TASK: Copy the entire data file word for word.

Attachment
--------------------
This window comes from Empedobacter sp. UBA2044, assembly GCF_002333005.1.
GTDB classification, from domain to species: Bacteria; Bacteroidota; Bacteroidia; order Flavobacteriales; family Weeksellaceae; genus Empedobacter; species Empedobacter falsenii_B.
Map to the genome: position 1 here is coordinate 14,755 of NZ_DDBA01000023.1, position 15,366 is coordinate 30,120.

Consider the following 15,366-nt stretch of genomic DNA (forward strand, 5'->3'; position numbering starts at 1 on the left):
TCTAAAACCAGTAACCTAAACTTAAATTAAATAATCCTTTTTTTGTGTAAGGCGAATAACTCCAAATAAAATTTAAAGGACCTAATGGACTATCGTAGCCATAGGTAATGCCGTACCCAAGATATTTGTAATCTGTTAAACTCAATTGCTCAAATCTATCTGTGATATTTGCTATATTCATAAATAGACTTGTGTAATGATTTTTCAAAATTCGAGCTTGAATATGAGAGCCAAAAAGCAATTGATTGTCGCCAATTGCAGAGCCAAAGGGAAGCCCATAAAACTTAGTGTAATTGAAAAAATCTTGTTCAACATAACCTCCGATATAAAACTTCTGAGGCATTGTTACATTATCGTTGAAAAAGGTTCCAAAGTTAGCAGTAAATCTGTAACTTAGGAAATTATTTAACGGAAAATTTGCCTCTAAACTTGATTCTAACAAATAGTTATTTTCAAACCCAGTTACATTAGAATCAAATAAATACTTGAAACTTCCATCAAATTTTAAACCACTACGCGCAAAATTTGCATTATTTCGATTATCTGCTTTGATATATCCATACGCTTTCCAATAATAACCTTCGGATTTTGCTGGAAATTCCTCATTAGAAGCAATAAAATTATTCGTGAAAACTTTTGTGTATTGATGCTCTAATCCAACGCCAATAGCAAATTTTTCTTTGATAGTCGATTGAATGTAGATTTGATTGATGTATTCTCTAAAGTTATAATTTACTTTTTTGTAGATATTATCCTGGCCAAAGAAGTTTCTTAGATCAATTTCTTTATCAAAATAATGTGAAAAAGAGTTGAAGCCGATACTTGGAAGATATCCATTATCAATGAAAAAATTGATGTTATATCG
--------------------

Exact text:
This window comes from Empedobacter sp. UBA2044, assembly GCF_002333005.1.
GTDB classification, from domain to species: Bacteria; Bacteroidota; Bacteroidia; order Flavobacteriales; family Weeksellaceae; genus Empedobacter; species Empedobacter falsenii_B.
Map to the genome: position 1 here is coordinate 14,755 of NZ_DDBA01000023.1, position 15,366 is coordinate 30,120.

Consider the following 15,366-nt stretch of genomic DNA (forward strand, 5'->3'; position numbering starts at 1 on the left):
TCTAAAACCAGTAACCTAAACTTAAATTAAATAATCCTTTTTTTGTGTAAGGCGAATAACTCCAAATAAAATTTAAAGGACCTAATGGACTATCGTAGCCATAGGTAATGCCGTACCCAAGATATTTGTAATCTGTTAAACTCAATTGCTCAAATCTATCTGTGATATTTGCTATATTCATAAATAGACTTGTGTAATGATTTTTCAAAATTCGAGCTTGAATATGAGAGCCAAAAAGCAATTGATTGTCGCCAATTGCAGAGCCAAAGGGAAGCCCATAAAACTTAGTGTAATTGAAAAAATCTTGTTCAACATAACCTCCGATATAAAACTTCTGAGGCATTGTTACATTATCGTTGAAAAAGGTTCCAAAGTTAGCAGTAAATCTGTAACTTAGGAAATTATTTAACGGAAAATTTGCCTCTAAACTTGATTCTAACAAATAGTTATTTTCAAACCCAGTTACATTAGAATCAAATAAATACTTGAAACTTCCATCAAATTTTAAACCACTACGCGCAAAATTTGCATTATTTCGATTATCTGCTTTGATATATCCATACGCTTTCCAATAATAACCTTCGGATTTTGCTGGAAATTCCTCATTAGAAGCAATAAAATTATTCGTGAAAACTTTTGTGTATTGATGCTCTAATCCAACGCCAATAGCAAATTTTTCTTTGATAGTCGATTGAATGTAGATTTGATTGATGTATTCTCTAAAGTTATAATTTACTTTTTTGTAGATATTATCCTGGCCAAAGAAGTTTCTTAGATCAATTTCTTTATCAAAATAATGTGAAAAAGAGTTGAAGCCGATACTTGGAAGATATCCATTATCAATGAAAAAATTGATGTTATATCG